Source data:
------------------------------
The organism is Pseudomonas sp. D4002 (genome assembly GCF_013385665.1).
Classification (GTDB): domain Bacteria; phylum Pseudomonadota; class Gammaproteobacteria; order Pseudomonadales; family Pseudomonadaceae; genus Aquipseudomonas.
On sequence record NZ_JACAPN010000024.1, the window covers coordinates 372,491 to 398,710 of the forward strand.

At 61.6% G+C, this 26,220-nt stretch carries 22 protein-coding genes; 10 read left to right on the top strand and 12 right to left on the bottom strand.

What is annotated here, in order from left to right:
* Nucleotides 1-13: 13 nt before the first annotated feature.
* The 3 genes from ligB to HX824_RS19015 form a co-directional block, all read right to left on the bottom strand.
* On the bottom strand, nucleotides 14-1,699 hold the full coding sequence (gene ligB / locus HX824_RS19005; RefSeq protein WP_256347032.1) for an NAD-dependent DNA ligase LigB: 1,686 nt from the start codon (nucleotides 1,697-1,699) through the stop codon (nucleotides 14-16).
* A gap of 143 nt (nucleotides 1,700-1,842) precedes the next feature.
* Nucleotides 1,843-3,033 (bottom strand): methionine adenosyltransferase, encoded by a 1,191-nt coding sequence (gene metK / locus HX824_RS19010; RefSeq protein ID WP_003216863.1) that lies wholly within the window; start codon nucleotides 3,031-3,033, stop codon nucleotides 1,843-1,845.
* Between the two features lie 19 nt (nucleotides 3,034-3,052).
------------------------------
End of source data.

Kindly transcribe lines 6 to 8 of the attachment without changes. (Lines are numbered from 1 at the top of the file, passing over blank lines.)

* Nucleotides 1-13: 13 nt before the first annotated feature.
* The 3 genes from ligB to HX824_RS19015 form a co-directional block, all read right to left on the bottom strand.
* On the bottom strand, nucleotides 14-1,699 hold the full coding sequence (gene ligB / locus HX824_RS19005; RefSeq protein WP_256347032.1) for an NAD-dependent DNA ligase LigB: 1,686 nt from the start codon (nucleotides 1,697-1,699) through the stop codon (nucleotides 14-16).